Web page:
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In a strategic move by WarnerMedia in the wake of its acquisition by AT&T, Turner and Warner Bros. Digital Networks are to shut down the FilmStruck indie film streaming service as of Nov. 29.
“We’re incredibly proud of the creativity and innovations produced by the talented and dedicated teams who worked on FilmStruck over the past two years,” Turner and Warner Bros. said Friday in a statement.
The subscription streaming service operated by Time Warner’s Turner unit offered art house, indie and foreign films by partnering with Warner Bros. Digital Networks to also present classic Hollywood titles from the Warner Bros. film library.
“While FilmStruck has a very loyal fanbase, it remains largely a niche service. We plan to take key learnings from FilmStruck to help shape future business decisions in the direct-to-consumer space and redirect this investment back into our collective portfolios,” the WarnerMedia statement read.
The closure of FilmStruck is not unexpected, as AT&T’s WarnerMedia division is at work on a new direct-to-consumer streaming service that will feature its full portfolio of entertainment brands, including HBO.
A WarnerMedia streaming service will put the company, recently acquired by AT&T, square into the race for streaming audiences alongside Disney, which is currently prepping a family-friendly subscription video service that it plans to bundle with other streaming products ESPN+ and Hulu.
FilmStruck launched in the U.S. in November 2016, offering exclusive streaming access to the art house-oriented Criterion Collection, which moved from Hulu to FilmStruck that year.
The Criterion Collection on its blogsite Friday said it was “disappointed” by the decision to shut down FilmStruck. “When we launched the Criterion Channel in 2016, we had two goals: to ensure that our entire streaming library remained available, and to address our audience in our own voice,” it said.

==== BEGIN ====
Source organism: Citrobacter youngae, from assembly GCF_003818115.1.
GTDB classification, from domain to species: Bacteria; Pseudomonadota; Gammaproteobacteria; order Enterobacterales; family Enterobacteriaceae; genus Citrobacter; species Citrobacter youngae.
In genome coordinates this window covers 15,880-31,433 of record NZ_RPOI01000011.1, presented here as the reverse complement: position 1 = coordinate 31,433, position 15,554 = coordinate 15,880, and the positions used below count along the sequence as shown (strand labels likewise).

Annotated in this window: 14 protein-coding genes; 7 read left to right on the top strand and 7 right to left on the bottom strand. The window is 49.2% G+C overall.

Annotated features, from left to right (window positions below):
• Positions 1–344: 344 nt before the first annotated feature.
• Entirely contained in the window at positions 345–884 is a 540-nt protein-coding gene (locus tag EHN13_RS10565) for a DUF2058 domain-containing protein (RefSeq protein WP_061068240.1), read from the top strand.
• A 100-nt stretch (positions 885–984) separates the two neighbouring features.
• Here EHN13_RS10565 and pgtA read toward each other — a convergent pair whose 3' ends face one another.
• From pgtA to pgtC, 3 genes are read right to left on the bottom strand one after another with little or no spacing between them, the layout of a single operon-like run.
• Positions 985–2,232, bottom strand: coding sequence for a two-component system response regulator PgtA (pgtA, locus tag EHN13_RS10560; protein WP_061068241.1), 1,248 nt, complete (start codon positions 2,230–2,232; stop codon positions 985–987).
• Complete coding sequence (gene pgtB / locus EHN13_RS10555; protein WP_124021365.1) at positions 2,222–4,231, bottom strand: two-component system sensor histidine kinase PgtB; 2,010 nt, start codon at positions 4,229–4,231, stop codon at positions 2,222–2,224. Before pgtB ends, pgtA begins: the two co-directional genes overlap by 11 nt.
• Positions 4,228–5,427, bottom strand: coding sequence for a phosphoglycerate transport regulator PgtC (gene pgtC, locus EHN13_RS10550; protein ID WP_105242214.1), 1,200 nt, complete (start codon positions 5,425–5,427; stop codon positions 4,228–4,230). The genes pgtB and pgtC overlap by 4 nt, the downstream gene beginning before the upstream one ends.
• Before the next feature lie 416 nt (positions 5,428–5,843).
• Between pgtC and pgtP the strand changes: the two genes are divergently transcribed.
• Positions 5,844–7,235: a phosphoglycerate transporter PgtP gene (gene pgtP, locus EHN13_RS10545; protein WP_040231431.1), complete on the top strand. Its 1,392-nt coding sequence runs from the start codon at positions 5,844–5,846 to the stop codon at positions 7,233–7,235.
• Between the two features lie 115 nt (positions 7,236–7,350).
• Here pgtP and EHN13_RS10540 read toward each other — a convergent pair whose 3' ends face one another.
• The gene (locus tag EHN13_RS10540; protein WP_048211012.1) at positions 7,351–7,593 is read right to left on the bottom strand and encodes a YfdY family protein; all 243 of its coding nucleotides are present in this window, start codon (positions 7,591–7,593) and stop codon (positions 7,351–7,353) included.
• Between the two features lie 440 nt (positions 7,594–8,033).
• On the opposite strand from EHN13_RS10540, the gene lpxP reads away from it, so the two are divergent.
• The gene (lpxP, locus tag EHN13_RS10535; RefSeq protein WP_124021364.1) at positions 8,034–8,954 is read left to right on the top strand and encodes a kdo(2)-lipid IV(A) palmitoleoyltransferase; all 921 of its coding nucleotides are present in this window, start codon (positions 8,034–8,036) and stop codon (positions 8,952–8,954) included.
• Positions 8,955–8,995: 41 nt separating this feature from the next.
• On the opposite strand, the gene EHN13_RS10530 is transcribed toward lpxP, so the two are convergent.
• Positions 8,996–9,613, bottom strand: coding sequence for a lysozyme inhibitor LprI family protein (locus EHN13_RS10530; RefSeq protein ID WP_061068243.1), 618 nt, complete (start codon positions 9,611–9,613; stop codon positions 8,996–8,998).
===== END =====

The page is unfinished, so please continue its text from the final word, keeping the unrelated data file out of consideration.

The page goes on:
“We’re proud of the work we’ve done, bringing curated programming and the full range of supplemental features to the streaming space, championing a diverse array of filmmakers from beyond our collection and creating original content that invites you into exciting conversations about cinema culture,” the blog continued.
The Criterion Collection added that it will be looking at ways to get its titles back into the digital space ahead of FilmStruck bowing out in late November.
FilmStruck told current subscribers on its Twitter account to visit the streamer’s website for refund information. “It has been our pleasure bringing FilmStruck to you and we thank you for your support,” the streamer said on its social media site.
In other cuts, Warner Bros. earlier shut the doors on its subscription business DramaFever, which specialized in Korean dramas and other international programming. And Turner Entertainment also shut down its Super Deluxe digital studio soon after Turner owner Time Warner completed its sale to AT&T.
The Warner Archive, which has all of Warner Bros.’ classic films, was also earlier shut down and its titles went to Filmstruck. With Filmstruck to shutter, a spokesperson for Turner said Warner Bros. will retain the rights to the Warner Archive titles.
Oct. 26, 12:30 p.m. Updated with comments by Turner and The Criterion Collection following news that FilmStruck will be shut down.
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